The Hierarchy of (All Kinds of) Needs
At the 2006 TED Conference, Sir Ken Robinson shared his observation that “every education system on earth has the same hierarchy of subjects…. At the top are mathematics and languages, then the humanities, and at the bottom are the arts – everywhere on earth.” He then went on to point out how today’s educational system was originally designed to meet the needs of the industrial revolution. Today, however that old hierarchy no longer works. Due to both global interconnectedness and a resulting demand for creativity, the arts (in the broadest sense) are of utmost importance. The hierarchy has been turned on its head, and the world’s education systems must to adapt to this perspective shift.In 1992, the USDA adopted the Improved American Food Guide Pyramid (shown right) as a way for the public to better understand how to eat healthy. It showed breads and cereals as the foundation of the pyramid, with fewer fruits and vegetables, then meats and dairy and finally fats, oils and sweets – which we should eat the least of. As a result, fat-free products and synthesized sweeteners began showing up everywhere, with damaging effects to our health we are only just beginning to see. Then in 2005, the USDA decided this “one size fits all” model just wouldn’t work. So they came up with a new pyramid (shown below). As you can see, the food groups are shown vertically. The people at the USDA felt this would better portray people’s food needs based level of physical activity. The old pyramid, while well-intentioned, was over-simplistic and may have done more harm than good.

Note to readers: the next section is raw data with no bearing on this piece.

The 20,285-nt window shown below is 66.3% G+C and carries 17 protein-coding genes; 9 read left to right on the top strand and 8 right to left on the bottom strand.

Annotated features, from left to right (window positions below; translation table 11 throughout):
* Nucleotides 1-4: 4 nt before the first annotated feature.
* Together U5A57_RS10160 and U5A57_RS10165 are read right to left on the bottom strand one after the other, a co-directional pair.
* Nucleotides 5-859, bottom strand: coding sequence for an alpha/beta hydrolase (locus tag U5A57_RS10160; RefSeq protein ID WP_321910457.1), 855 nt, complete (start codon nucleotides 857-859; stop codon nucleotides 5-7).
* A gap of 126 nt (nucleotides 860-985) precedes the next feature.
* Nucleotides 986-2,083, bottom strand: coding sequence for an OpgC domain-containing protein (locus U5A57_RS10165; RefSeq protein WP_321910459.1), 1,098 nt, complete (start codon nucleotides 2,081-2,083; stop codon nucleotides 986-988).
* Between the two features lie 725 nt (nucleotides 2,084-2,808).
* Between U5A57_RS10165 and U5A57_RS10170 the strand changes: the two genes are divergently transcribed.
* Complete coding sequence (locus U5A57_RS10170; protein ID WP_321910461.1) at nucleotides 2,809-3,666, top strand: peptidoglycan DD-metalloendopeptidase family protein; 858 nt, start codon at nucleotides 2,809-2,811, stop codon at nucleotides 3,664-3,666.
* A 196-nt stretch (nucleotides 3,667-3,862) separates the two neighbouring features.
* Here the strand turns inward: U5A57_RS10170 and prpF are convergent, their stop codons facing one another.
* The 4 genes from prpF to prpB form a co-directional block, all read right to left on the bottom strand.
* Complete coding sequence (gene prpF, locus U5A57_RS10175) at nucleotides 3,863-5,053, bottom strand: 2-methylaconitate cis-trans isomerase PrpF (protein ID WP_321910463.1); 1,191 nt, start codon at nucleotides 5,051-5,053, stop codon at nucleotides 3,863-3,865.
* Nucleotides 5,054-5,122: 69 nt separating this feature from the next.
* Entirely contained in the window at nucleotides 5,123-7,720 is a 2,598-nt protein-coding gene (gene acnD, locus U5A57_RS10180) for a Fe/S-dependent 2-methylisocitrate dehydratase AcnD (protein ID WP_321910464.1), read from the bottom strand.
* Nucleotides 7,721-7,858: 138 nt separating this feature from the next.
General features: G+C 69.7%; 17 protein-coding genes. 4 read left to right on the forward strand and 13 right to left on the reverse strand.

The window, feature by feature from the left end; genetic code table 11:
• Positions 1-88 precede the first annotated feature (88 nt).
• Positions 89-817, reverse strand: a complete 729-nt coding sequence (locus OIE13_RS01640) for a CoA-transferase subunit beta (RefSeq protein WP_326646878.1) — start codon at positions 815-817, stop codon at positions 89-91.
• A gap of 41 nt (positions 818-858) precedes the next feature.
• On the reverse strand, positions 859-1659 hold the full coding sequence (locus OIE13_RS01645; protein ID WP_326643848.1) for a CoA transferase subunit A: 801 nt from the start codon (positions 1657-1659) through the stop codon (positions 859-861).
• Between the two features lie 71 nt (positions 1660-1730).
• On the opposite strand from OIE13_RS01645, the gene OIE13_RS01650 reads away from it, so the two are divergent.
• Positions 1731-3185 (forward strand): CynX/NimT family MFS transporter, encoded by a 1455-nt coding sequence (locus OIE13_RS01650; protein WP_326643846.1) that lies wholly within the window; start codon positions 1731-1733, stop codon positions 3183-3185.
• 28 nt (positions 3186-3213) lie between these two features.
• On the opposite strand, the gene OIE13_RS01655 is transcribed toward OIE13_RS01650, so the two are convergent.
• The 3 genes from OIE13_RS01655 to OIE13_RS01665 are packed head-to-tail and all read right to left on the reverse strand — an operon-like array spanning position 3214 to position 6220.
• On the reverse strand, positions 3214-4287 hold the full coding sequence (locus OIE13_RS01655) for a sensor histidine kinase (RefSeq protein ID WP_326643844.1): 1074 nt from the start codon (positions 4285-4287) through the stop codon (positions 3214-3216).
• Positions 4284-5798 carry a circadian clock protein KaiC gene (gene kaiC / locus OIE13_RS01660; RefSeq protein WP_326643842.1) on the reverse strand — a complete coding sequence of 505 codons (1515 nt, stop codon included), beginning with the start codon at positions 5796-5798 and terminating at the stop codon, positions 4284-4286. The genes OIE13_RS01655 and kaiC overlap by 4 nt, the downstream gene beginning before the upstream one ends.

In 1943, psychology professor Abraham Maslow proposed a “hierarchy of needs” in his paper A Theory of Human Motivation. Based on a study of the most emotionally healthy people he could find, Maslow concluded that there are five levels of needs which motivate humans to behave the way they do: Physiological, Safety, Love/Belonging, Esteem, Self-Actualization. Maslow believed “that the most basic level of needs must be met before the individual will strongly desire (or focus motivation upon) the secondary or higher level needs.” However, like so many other hierarchies, Maslow’s might be in need of an update.Categories and hierarchies help us in learning and understanding, but they have limits. We may like to keep the peas from touching the gravy on our plate, but it’s just not that simple. The human being is a complex system. Chilean economist Manfred Max-Neef says that human needs are ontological, not hierarchical (as Maslow described). In other words, instead of clear-cut categories, human needs exist simultaneously. For instance, rather than requiring Safety as a prerequisite for Love, the two might co-exist as a combined need.
As we continue our pursuit of community renewal at the edge of chaos, we must be cautious about over-simplifying ourselves. We are complex beings: intellectually, physically and emotionally.